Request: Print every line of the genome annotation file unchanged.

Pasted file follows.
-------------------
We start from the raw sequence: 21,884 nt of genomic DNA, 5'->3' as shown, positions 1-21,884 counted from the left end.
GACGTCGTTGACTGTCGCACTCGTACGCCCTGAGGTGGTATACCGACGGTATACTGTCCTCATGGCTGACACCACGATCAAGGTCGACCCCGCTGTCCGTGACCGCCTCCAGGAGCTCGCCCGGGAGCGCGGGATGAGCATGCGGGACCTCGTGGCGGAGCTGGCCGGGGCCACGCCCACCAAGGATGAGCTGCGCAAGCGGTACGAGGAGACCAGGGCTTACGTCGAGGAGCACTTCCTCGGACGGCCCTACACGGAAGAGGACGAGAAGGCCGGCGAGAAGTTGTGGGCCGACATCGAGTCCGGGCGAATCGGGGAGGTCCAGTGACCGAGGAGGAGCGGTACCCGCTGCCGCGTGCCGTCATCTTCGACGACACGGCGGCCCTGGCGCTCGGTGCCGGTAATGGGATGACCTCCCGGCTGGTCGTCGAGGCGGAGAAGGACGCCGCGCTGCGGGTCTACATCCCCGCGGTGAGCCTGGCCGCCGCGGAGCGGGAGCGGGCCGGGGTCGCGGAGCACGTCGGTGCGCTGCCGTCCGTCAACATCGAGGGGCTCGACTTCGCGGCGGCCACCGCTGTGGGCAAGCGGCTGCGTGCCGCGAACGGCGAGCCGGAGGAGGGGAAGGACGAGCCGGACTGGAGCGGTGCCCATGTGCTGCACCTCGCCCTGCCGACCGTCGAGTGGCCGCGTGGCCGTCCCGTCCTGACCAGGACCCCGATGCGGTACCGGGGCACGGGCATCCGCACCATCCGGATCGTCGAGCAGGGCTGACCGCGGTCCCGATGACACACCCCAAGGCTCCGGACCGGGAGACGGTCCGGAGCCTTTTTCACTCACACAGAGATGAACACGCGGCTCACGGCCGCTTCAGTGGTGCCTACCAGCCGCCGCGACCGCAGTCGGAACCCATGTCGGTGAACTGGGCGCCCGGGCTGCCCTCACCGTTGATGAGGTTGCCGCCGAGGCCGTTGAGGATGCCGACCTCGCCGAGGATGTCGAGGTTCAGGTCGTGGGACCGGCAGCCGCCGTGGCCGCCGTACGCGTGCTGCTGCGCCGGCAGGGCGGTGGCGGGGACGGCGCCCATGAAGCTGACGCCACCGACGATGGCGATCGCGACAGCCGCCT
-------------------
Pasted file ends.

We start from the raw sequence: 21,884 nt of genomic DNA, 5'->3' as shown, positions 1-21,884 counted from the left end.
GACGTCGTTGACTGTCGCACTCGTACGCCCTGAGGTGGTATACCGACGGTATACTGTCCTCATGGCTGACACCACGATCAAGGTCGACCCCGCTGTCCGTGACCGCCTCCAGGAGCTCGCCCGGGAGCGCGGGATGAGCATGCGGGACCTCGTGGCGGAGCTGGCCGGGGCCACGCCCACCAAGGATGAGCTGCGCAAGCGGTACGAGGAGACCAGGGCTTACGTCGAGGAGCACTTCCTCGGACGGCCCTACACGGAAGAGGACGAGAAGGCCGGCGAGAAGTTGTGGGCCGACATCGAGTCCGGGCGAATCGGGGAGGTCCAGTGACCGAGGAGGAGCGGTACCCGCTGCCGCGTGCCGTCATCTTCGACGACACGGCGGCCCTGGCGCTCGGTGCCGGTAATGGGATGACCTCCCGGCTGGTCGTCGAGGCGGAGAAGGACGCCGCGCTGCGGGTCTACATCCCCGCGGTGAGCCTGGCCGCCGCGGAGCGGGAGCGGGCCGGGGTCGCGGAGCACGTCGGTGCGCTGCCGTCCGTCAACATCGAGGGGCTCGACTTCGCGGCGGCCACCGCTGTGGGCAAGCGGCTGCGTGCCGCGAACGGCGAGCCGGAGGAGGGGAAGGACGAGCCGGACTGGAGCGGTGCCCATGTGCTGCACCTCGCCCTGCCGACCGTCGAGTGGCCGCGTGGCCGTCCCGTCCTGACCAGGACCCCGATGCGGTACCGGGGCACGGGCATCCGCACCATCCGGATCGTCGAGCAGGGCTGACCGCGGTCCCGATGACACACCCCAAGGCTCCGGACCGGGAGACGGTCCGGAGCCTTTTTCACTCACACAGAGATGAACACGCGGCTCACGGCCGCTTCAGTGGTGCCTACCAGCCGCCGCGACCGCAGTCGGAACCCATGTCGGTGAACTGGGCGCCCGGGCTGCCCTCACCGTTGATGAGGTTGCCGCCGAGGCCGTTGAGGATGCCGACCTCGCCGAGGATGTCGAGGTTCAGGTCGTGGGACCGGCAGCCGCCGTGGCCGCCGTACGCGTGCTGCTGCGCCGGCAGGGCGGTGGCGGGGACGGCGCCCATGAAGCTGACGCCACCGACGATGGCGATCGCGACAGCCGCCT